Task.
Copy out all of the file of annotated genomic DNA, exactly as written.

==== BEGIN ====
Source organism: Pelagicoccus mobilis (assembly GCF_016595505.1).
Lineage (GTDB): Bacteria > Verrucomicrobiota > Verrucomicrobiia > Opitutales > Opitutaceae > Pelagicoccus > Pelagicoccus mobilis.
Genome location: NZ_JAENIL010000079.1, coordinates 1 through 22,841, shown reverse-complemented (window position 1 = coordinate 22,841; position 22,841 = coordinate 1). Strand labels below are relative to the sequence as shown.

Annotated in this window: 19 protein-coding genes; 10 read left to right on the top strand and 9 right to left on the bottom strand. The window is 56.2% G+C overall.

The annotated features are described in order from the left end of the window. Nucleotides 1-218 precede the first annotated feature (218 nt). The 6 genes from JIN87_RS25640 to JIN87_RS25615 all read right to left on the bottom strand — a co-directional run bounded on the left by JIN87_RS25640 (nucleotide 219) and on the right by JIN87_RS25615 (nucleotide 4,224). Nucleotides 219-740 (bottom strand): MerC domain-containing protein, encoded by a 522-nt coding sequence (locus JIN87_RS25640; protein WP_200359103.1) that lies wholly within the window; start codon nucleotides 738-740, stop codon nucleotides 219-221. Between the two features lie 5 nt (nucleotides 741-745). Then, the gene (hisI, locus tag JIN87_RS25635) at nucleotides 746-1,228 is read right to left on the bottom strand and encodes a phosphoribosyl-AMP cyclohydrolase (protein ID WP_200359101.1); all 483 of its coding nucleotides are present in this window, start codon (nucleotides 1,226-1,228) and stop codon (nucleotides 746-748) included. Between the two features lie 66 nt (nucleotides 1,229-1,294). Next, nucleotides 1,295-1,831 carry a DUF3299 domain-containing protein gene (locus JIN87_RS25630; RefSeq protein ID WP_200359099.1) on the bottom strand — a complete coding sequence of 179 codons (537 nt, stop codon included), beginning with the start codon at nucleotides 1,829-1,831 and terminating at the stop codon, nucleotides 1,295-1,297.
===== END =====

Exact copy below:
Source organism: Pelagicoccus mobilis (assembly GCF_016595505.1).
Lineage (GTDB): Bacteria > Verrucomicrobiota > Verrucomicrobiia > Opitutales > Opitutaceae > Pelagicoccus > Pelagicoccus mobilis.
Genome location: NZ_JAENIL010000079.1, coordinates 1 through 22,841, shown reverse-complemented (window position 1 = coordinate 22,841; position 22,841 = coordinate 1). Strand labels below are relative to the sequence as shown.

Annotated in this window: 19 protein-coding genes; 10 read left to right on the top strand and 9 right to left on the bottom strand. The window is 56.2% G+C overall.

The annotated features are described in order from the left end of the window. Nucleotides 1-218 precede the first annotated feature (218 nt). The 6 genes from JIN87_RS25640 to JIN87_RS25615 all read right to left on the bottom strand — a co-directional run bounded on the left by JIN87_RS25640 (nucleotide 219) and on the right by JIN87_RS25615 (nucleotide 4,224). Nucleotides 219-740 (bottom strand): MerC domain-containing protein, encoded by a 522-nt coding sequence (locus JIN87_RS25640; protein WP_200359103.1) that lies wholly within the window; start codon nucleotides 738-740, stop codon nucleotides 219-221. Between the two features lie 5 nt (nucleotides 741-745). Then, the gene (hisI, locus tag JIN87_RS25635) at nucleotides 746-1,228 is read right to left on the bottom strand and encodes a phosphoribosyl-AMP cyclohydrolase (protein ID WP_200359101.1); all 483 of its coding nucleotides are present in this window, start codon (nucleotides 1,226-1,228) and stop codon (nucleotides 746-748) included. Between the two features lie 66 nt (nucleotides 1,229-1,294). Next, nucleotides 1,295-1,831 carry a DUF3299 domain-containing protein gene (locus JIN87_RS25630; RefSeq protein ID WP_200359099.1) on the bottom strand — a complete coding sequence of 179 codons (537 nt, stop codon included), beginning with the start codon at nucleotides 1,829-1,831 and terminating at the stop codon, nucleotides 1,295-1,297.